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Keep coming across the term channel knowledge (specifically in the transmitter) in a reading for class but can't really grasp the idea and don't see a clear cut definition. From what I understand it is the idea of knowing certain characteristics about the channel a signal is being transmitted on to provide a more focused beam of energy to transmit signal and this knowledge is often obtained via feedback loop with the receiver. Am I on the right track? Also, what determines partial vs. full channel knowledge?

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The channel is the frequency selective path from transmitter to receiver which can include components such as analog amplifiers, filters, etc and multipath reflections between the transmitter and receiver. This modifies both the phase and amplitude of the various signal components at different frequencies, and can make demodulating the signal challenging.

An easy way to grasp this quickly is to consider the following graphic:

channel distortion

In the upper right hand corner is an ideal "Eye Diagram" which shows the signal as transmitted superimposed on itself at even symbol boundaries. Here we can see how easy it would be to determine if the transmitter sent a "1" or a "0" based on the opening of the eye. That signal as it appears at the transmitter arrives at the receiver through multiple paths each having their own gain and delay which results in the eye diagram at the receiver appearing as shown in the lower left hand corner.

Having full channel information is knowing the gains and delays for each of those paths, in which case we can "equalize" the received signal for the channel and restore the eye diagram to what we saw at the transmitter. Partial channel information is knowing some but not all of the information about the channel. This can be due to temporal changes in the channel characteristics and delays in our ability to monitor it. We can use known sounding patterns to determine the channel based on what we actually receive compared to what we know we should have received, and this is equalization with techniques further detailed here.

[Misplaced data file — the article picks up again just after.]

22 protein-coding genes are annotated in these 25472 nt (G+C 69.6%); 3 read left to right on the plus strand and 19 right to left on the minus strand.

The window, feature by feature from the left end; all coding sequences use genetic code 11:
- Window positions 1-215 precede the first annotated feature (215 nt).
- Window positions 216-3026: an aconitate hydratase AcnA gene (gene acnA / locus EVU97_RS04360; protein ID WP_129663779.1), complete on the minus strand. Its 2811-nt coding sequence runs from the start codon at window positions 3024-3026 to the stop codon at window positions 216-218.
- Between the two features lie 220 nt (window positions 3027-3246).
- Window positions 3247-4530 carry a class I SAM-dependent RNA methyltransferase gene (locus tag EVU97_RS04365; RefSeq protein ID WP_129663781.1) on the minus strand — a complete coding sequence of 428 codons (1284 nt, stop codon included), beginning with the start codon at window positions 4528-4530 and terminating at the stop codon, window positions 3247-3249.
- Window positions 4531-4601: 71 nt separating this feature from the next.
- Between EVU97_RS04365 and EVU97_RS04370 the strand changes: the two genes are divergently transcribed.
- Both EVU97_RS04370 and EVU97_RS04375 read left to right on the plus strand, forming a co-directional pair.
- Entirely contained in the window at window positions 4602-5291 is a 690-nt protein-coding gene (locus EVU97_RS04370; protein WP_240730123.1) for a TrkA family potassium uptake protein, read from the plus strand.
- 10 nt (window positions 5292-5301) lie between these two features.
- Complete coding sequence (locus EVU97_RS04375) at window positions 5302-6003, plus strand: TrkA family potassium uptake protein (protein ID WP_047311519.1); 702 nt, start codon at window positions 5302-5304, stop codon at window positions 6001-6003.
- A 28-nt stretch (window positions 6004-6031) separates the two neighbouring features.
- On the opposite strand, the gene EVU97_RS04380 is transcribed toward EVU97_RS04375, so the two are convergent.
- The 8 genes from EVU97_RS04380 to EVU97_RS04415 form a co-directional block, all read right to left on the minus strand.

For MIMO implementations in particular, the transmitter uses the channel information to maximize data throughput, and this is where the term "partial channel information" may more likely appear since the transmitters knowledge of the channel is from a feedback from the receiver where we would have a delay that is competing with the rate of change of the channel characteristics.

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  • $\begingroup$ I understand the concept of a channel. Is the channel knowledge just the delay and gain associated to each channel path? What is meant by partial channel knowledge? $\endgroup$
    – lceans
    Apr 18, 2022 at 13:10
  • $\begingroup$ @Iceans see my last paragraph $\endgroup$ Apr 18, 2022 at 13:11
  • $\begingroup$ Sorry didn't see the edit. Makes sense now. As I mentioned in my question, I have read that channel knowledge is obtained via feedback from the receiver in most cases? Are there other ways to obtain this info? $\endgroup$
    – lceans
    Apr 18, 2022 at 13:14
  • $\begingroup$ @Iceans yes you are referring to the use of MIMO which is when we would be concerned about the channel in the transmitter (rather than simply equalizing in the receiver). The channel is inevitably changing with time, and the "channel" is VERY dependent on the receiver so we have to send back the channel information specific to the receiver within a range of time. There will be inevitable delay between the receiver and the transmitter which limits us and hence "partial channel information". $\endgroup$ Apr 18, 2022 at 13:17
  • $\begingroup$ @Iceans I am not sure if this will confuse you and if so it's a side comment you can ignore- but a time delay in the feedback will have a low pass response, meaning given a particular delay, the low frequency variations in our channel will still be applicable (usable) while the high frequency components will no longer apply (they will be decorrelated). Thus the "partial info" is typically the lower frequency portion of the frequency domain view of our channel. $\endgroup$ Apr 18, 2022 at 13:24

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